Following President Trump’s decision to withdraw from the Paris Climate Accord, a number of other nations have quietly begun ignoring the Paris energy goals, according to a new report out of Canada.
According to Lawrence Solomon of Energy Probe, a Toronto-based environmental organization, Canadian Prime Minister Justin Trudeau is one of the only signers of the Paris agreement who is actually abiding by the exacting demands of the accord.
Meanwhile, Solomon notes in an essay in Friday’s Financial Post, “most signatories are ignoring, if not altogether abandoning Paris commitments, undoubtedly because voters in large part put no stock in scary global warming scenarios.”
“Trudeau now stands almost alone in sincere support of Paris,” Solomon writes. “The populist backlash — a revulsion at top-down governments laden with jet-setting politicians landing in posh places to preach restraint to the masses — has swept America with Trump’s election, Great Britain with Brexit, much of Europe, and Australia.”
“In the process, global warming enthusiasts are being swept out,” he writes.
Last week, Australia rejected its Clean Energy Target (CET), a lengthy proposal that would have forced electricity utilities to rely on renewables and other low-emission sources for a substantial percentage of their production. The measure had been put forward as a way of complying with requirements of the non-binding Paris agreement.
Earlier this month, the prominent Australian economist Judith Sloan wrote a scathing essay decrying renewable energy as the greatest “scam” being perpetrated against taxpayers and consumers, greater even than Ponzi, Madoff or Enron.
While sinking enormous financial resources into propping up renewable energy prospectors, national governments are providing no perceptible benefits to their citizens, Sloan wrote.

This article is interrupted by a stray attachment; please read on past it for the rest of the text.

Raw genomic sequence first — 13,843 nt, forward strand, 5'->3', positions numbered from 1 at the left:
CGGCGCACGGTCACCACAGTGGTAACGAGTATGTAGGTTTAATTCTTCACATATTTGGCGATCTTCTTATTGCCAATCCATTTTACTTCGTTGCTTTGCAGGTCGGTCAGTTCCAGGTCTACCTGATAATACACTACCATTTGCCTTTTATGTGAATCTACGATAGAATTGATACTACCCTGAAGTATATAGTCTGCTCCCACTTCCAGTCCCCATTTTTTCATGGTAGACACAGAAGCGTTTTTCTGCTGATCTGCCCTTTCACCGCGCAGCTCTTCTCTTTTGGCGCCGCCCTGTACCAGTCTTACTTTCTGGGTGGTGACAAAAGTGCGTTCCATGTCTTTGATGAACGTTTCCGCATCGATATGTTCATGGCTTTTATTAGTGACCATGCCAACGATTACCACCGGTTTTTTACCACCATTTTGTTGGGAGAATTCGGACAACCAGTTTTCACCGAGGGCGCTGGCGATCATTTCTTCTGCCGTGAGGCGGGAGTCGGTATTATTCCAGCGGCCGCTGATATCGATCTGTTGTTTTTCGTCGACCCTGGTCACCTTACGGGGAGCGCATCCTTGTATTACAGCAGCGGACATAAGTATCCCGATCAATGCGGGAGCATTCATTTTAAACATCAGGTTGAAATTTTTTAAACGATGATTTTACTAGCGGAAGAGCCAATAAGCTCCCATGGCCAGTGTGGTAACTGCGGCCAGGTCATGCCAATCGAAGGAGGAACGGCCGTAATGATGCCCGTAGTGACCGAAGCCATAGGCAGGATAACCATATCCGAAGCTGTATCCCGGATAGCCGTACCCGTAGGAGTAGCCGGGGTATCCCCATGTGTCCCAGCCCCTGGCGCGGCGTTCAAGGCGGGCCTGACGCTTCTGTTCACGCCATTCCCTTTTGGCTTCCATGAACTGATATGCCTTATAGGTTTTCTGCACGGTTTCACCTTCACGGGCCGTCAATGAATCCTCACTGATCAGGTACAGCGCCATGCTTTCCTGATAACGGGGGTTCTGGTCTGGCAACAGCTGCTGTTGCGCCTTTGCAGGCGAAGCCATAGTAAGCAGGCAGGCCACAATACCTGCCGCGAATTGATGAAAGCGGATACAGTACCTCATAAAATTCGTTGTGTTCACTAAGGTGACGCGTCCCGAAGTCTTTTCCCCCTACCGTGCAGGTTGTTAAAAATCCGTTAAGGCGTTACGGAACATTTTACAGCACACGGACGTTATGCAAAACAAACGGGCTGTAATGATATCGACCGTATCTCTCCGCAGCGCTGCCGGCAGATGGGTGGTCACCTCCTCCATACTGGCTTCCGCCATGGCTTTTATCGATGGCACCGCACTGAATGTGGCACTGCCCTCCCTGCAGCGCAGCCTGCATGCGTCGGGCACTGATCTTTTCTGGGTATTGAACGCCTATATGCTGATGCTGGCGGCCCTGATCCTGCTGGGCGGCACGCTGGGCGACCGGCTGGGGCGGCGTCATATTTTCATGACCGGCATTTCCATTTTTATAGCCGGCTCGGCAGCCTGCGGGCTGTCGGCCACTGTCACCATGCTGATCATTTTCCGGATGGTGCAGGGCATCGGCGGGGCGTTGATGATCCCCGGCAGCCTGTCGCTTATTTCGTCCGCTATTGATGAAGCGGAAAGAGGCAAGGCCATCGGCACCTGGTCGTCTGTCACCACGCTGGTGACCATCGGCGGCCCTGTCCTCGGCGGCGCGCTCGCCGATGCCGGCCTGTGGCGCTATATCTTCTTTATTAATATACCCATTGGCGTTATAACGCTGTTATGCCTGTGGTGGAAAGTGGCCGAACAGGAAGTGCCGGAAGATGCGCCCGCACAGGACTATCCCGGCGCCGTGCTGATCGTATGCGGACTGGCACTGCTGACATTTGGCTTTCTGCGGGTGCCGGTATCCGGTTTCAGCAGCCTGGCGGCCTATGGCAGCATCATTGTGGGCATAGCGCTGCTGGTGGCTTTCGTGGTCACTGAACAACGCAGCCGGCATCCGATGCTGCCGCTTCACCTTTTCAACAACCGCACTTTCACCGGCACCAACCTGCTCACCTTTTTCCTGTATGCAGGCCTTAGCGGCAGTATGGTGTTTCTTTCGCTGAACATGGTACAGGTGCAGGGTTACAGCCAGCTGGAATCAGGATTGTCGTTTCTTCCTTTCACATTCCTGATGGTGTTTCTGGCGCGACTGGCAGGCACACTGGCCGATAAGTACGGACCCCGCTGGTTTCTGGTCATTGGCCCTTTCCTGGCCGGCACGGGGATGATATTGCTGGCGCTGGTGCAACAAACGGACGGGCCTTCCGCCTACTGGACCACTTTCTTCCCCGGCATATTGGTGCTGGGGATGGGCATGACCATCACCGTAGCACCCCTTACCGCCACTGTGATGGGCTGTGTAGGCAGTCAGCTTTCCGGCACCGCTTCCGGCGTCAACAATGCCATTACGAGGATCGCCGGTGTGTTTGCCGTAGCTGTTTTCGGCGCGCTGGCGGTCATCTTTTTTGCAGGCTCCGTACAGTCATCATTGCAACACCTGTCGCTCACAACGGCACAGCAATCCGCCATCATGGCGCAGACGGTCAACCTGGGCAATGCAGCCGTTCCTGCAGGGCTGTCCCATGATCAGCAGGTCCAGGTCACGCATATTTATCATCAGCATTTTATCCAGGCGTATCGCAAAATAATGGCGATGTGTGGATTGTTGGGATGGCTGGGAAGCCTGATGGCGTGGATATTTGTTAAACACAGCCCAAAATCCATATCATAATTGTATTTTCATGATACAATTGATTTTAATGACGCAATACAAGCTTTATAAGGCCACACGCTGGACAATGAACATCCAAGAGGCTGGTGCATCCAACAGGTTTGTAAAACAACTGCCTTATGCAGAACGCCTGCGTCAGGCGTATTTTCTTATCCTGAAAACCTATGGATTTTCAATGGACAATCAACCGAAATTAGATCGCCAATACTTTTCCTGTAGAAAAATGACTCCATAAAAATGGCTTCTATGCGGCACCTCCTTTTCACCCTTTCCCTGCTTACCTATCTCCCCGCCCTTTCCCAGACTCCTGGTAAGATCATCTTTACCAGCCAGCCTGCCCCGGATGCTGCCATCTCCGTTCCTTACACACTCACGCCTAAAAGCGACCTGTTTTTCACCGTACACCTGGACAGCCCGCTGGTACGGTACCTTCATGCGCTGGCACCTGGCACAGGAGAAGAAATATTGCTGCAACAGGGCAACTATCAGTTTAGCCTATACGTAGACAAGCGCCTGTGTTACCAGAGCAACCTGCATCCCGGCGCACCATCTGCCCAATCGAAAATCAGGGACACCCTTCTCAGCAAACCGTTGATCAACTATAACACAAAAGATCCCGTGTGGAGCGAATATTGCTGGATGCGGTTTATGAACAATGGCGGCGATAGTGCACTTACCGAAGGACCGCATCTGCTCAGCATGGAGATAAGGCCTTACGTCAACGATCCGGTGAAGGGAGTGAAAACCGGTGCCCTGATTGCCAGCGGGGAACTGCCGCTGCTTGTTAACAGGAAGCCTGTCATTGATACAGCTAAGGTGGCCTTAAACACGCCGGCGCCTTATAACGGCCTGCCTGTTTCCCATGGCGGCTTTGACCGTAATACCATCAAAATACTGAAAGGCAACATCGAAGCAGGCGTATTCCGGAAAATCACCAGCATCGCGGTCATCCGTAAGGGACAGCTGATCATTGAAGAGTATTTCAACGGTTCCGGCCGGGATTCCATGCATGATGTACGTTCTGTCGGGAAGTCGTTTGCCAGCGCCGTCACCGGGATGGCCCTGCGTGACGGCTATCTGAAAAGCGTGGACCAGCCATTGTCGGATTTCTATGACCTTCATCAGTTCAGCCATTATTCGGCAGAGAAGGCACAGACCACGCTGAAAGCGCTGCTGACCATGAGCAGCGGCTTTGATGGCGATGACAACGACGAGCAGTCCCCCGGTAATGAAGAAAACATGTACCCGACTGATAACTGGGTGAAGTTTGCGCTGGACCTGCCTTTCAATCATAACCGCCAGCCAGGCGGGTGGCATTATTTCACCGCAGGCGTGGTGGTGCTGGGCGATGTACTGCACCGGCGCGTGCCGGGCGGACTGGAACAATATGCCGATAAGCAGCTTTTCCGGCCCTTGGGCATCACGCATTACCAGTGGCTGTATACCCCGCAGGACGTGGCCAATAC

“With very few exceptions, governments all over the world have fallen into the trap of paying renewable energy scammers on the basis that it is necessary, at least politically, to be seen to be doing something about climate change,” Sloan writes, before providing readers with an avalanche of economic data to back up her assertion.
Apparently, Sloan’s arguments and those of like-minded analysts prevailed on policy makers, and the country rejected the CET with its taxpayer funded subsidizing of renewables.
A second blow to disciples of the Paris Climate Accord was last week’s Austrian election, Solomon argues, “which saw two conservative parties with no interest in climate change — it wasn’t even an election issue — come in first and second, making them likely to form a pro-carbon coalition government.”
Germany, too, which has been a staunch proponent of anti-climate change regulations, has fallen “hopelessly behind in meeting its carbon targets,” according to a leak. The current state of affairs has not only undermined Germany’s climate policy, but also jeopardizes “Germany’s international reputation as a climate leader,” Solomon asserts.
According to the analyst, popular opinion against German Chancellor Angela Merkel’s “Energiewende” (energy transition) policies, which had doubled electricity prices, played no small part in Merkel’s terrible showing in last month’s national elections. Costs of the ill-fated Energiewende now total some €650 billion, a bill that weighs heavily on the shoulders of German taxpayers.
Late last year, to their national embarrassment, the Germans had to be bailed out of a small energy crisis by Poland when the wind failed to blow for several days and a thick fog surrounded many parts of Germany, driving the output from renewables to just 4 percent of total demand. It was coal-fueled Poland that had to rescue Germany from its self-induced energy crisis.
“Merkel may now be unable to form a government without the support of the libertarian Free Democratic Party, which demands an end to renewables subsidies,” Solomon notes.
And so around the world—except in Trudeau’s Canada—nations are once again turning back to inexpensive coal rather than pouring more money into costly “renewables,” and coal plants are being built at five times the rate that old plants are being decommissioned.
This quiet revolution may simply be a welcome return to common sense and realism.
After all, once the photo ops are finished and the politically correct accords are duly signed amidst solemn brow furling, political leaders must get back to the business of meeting the real needs of their citizens—which all depend on the availability of affordable energy.